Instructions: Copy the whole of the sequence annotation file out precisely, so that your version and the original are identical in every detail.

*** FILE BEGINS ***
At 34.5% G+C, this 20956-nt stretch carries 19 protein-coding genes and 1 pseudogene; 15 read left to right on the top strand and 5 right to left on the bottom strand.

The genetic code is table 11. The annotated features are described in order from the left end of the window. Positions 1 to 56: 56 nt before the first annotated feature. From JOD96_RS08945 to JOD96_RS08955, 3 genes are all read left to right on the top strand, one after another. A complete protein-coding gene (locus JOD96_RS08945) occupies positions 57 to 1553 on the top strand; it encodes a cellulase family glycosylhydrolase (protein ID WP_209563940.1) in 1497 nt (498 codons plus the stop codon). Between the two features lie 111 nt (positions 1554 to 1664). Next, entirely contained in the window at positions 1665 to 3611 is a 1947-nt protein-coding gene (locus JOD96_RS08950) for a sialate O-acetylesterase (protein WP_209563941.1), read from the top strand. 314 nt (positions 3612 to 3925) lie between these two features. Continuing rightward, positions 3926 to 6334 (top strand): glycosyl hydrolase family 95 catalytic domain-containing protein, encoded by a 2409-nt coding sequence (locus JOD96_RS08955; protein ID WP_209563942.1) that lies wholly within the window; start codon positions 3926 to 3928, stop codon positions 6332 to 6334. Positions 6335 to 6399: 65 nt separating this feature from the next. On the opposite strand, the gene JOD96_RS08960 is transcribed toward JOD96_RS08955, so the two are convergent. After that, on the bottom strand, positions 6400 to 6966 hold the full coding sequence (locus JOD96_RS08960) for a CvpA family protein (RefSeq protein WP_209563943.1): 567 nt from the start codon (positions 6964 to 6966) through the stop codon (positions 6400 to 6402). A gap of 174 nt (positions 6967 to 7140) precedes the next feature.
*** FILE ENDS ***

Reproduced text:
At 34.5% G+C, this 20956-nt stretch carries 19 protein-coding genes and 1 pseudogene; 15 read left to right on the top strand and 5 right to left on the bottom strand.

The genetic code is table 11. The annotated features are described in order from the left end of the window. Positions 1 to 56: 56 nt before the first annotated feature. From JOD96_RS08945 to JOD96_RS08955, 3 genes are all read left to right on the top strand, one after another. A complete protein-coding gene (locus JOD96_RS08945) occupies positions 57 to 1553 on the top strand; it encodes a cellulase family glycosylhydrolase (protein ID WP_209563940.1) in 1497 nt (498 codons plus the stop codon). Between the two features lie 111 nt (positions 1554 to 1664). Next, entirely contained in the window at positions 1665 to 3611 is a 1947-nt protein-coding gene (locus JOD96_RS08950) for a sialate O-acetylesterase (protein WP_209563941.1), read from the top strand. 314 nt (positions 3612 to 3925) lie between these two features. Continuing rightward, positions 3926 to 6334 (top strand): glycosyl hydrolase family 95 catalytic domain-containing protein, encoded by a 2409-nt coding sequence (locus JOD96_RS08955; protein ID WP_209563942.1) that lies wholly within the window; start codon positions 3926 to 3928, stop codon positions 6332 to 6334. Positions 6335 to 6399: 65 nt separating this feature from the next. On the opposite strand, the gene JOD96_RS08960 is transcribed toward JOD96_RS08955, so the two are convergent. After that, on the bottom strand, positions 6400 to 6966 hold the full coding sequence (locus JOD96_RS08960) for a CvpA family protein (RefSeq protein WP_209563943.1): 567 nt from the start codon (positions 6964 to 6966) through the stop codon (positions 6400 to 6402). A gap of 174 nt (positions 6967 to 7140) precedes the next feature.